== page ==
|Alternate use of rear wheels without derailleur adjustment?||Markus_B|
Jul 3, 2002 4:39 AM
|The main reason for me to buy a second wheelset (or at least a second rear wheel) is that I would like to change sprocket cassettes easier (12 - 27 for the hills of my hometown vs. 11 - 23 for flat areas).
But I wonder if the position of the sprockets on hubs of different manufacturers will exactly match - or if I will have to adjust the rear derailleur every time I change the wheel.
I know that I have to pay attention to the brakes, too, but I can handle that by choosing a rim with nearly the same width and by testing whether the outer diameter is the same on both wheels (which it should be but you never know ...)
I currently ride Mavic's Ksyriums with Ultegra cassettes and would like to buy a Campa Nucleon wheel or a wheel with a Tune hub.
|Make sure the hub and cassette are Shimano compatible||McAndrus|
Jul 3, 2002 5:26 AM
|I believe Campy makes a Nucleon with a Shimano compatible hub. Just make sure what you get is Shimano compatible and it will work.|
|It's all in the spacing...||Quack|
Jul 3, 2002 5:40 AM
|The ability to swap wheels without derailleur adjustment depends solely on the spacing of the cassette from the right rear dropout. In my experience with about 7 sets of wheels, you either need to buy the same hubs, custom make hub spacers so that the hubs match perfectly, or get really lucky. Derailleurs don't leave much room for error. A tenth off and shifting suffers. Usually, you can adjust the difference between wheels using the barrel adjuster on the derailleur, or if they are real close, the downtube fine adjustment. If you swap wheels often, you will learn how many clicks on the barrel to set up the new wheel from experience and won't have to fish back and forth.|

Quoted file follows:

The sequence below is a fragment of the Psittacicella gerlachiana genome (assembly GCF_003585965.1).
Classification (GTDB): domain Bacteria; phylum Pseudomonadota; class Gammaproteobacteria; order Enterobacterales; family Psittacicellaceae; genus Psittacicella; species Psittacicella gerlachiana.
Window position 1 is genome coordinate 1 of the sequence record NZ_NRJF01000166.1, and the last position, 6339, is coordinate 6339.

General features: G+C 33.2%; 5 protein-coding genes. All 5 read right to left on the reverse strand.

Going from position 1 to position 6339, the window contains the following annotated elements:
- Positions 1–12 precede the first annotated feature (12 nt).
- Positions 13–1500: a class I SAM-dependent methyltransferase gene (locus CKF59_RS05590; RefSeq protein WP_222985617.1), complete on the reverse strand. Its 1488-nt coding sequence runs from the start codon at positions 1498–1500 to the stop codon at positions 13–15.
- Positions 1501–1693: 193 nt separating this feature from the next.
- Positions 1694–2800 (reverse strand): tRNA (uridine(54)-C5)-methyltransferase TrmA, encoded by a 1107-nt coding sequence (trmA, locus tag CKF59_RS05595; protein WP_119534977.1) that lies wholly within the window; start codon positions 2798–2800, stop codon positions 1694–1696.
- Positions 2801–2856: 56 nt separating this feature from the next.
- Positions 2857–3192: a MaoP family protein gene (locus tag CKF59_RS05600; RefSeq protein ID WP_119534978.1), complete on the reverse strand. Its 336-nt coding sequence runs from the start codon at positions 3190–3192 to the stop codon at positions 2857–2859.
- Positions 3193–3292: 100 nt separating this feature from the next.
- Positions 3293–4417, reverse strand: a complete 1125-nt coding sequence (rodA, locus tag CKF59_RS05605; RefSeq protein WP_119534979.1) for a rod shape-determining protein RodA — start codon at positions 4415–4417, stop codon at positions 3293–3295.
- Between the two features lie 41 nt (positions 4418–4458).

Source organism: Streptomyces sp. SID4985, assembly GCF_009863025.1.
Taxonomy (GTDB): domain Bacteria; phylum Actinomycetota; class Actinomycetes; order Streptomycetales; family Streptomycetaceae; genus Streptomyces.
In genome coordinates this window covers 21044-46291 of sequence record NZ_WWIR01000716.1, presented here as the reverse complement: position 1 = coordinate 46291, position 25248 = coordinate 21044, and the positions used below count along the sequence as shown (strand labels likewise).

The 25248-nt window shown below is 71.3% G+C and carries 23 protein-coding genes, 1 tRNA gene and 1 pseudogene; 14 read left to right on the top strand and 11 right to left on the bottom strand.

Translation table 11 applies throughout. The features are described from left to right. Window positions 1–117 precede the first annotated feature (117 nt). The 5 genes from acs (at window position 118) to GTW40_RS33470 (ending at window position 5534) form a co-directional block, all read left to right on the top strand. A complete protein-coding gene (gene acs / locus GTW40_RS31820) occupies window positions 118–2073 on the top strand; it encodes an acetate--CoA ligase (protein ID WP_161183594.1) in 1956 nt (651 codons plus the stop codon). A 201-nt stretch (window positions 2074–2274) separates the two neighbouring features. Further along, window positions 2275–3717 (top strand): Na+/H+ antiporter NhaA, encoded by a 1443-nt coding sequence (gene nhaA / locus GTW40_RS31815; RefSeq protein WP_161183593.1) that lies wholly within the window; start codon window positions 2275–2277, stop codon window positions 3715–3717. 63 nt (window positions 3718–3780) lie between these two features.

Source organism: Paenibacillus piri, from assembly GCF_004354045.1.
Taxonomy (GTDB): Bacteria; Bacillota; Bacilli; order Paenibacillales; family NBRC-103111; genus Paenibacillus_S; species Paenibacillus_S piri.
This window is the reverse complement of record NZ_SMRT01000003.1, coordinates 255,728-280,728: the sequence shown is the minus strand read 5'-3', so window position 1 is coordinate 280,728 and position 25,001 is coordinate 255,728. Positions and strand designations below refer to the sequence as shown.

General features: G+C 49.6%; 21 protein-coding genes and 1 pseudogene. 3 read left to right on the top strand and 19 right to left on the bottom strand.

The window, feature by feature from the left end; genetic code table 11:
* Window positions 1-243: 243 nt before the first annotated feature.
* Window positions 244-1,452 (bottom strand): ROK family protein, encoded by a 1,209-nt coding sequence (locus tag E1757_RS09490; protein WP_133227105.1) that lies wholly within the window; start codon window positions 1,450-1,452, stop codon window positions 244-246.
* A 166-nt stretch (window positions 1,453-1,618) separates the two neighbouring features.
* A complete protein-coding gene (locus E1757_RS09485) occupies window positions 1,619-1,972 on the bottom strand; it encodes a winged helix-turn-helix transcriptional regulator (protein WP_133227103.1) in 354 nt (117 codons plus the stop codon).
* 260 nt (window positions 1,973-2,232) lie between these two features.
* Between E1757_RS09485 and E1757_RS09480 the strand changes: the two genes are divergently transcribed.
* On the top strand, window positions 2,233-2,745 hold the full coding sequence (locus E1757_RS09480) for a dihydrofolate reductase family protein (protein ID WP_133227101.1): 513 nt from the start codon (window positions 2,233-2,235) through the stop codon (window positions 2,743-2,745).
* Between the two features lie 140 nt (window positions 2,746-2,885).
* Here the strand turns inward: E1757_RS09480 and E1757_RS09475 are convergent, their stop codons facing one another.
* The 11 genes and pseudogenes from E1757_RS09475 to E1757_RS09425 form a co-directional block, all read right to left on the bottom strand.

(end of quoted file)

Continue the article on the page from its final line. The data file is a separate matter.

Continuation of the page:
|Should be OK.||Spoke Wrench|
Jul 3, 2002 5:44 AM
|The key is the distance between the lock nut and the smallest cog. Everything else is indexed from that point. While most of my experience has been with various Shimano hubs, I've been able to mix and match wheels without making derailleur adjustments.|
|re: Wife and I do it all the time||dzrider|
Jul 3, 2002 6:45 AM
|We both have Campy triple, 9spd drive trains. We keep an old Ultegra wheel with 12-27 gears for mountains or carrying loads and use it with no or nearly no adjustments. Friends with Shimano drive trains have not been able to make this work with our Campy wheels.|
|re: Alternate use of rear wheels without derailleur adjustment?||merckx56|
Jul 3, 2002 3:06 PM
|as long as it's nine speed shimano, there is NO problem! i swap mavic and shimano 9 speed wheels almost every ride and have NEVER had to adjust the derailleur! you may run into problems with campy hubs though.|
|Tanks for your replies. So I conclude ...||Markus_B|
Jul 4, 2002 3:23 PM
|that sometimes it works but sometimes not.
To avoid all adjusting (hopefully), I ordered a comparatively cheap 2000 Ksyrium rear wheel.
Which, by the way, seems to be more aerodynamic than my 2002 Ksyrium SL (according to the tests performed by "tour", a German magazine). Thus the 2000 wheel will be the one to carry the 11/23 cassette.
|You can make it work.||Chen2|
Jul 5, 2002 6:33 AM
|It will work perfectly if you get everything set up right. If you are going to use Shimano 9-speed shifters, use only shimano 9-speed compatible hubs and cassettes or at least spaced that way. Between my wife and I we use 5 sets of wheels on our two 9-speed bikes. The only thing I have to adjust sometimes is the magnet - sensor spacing for the computers.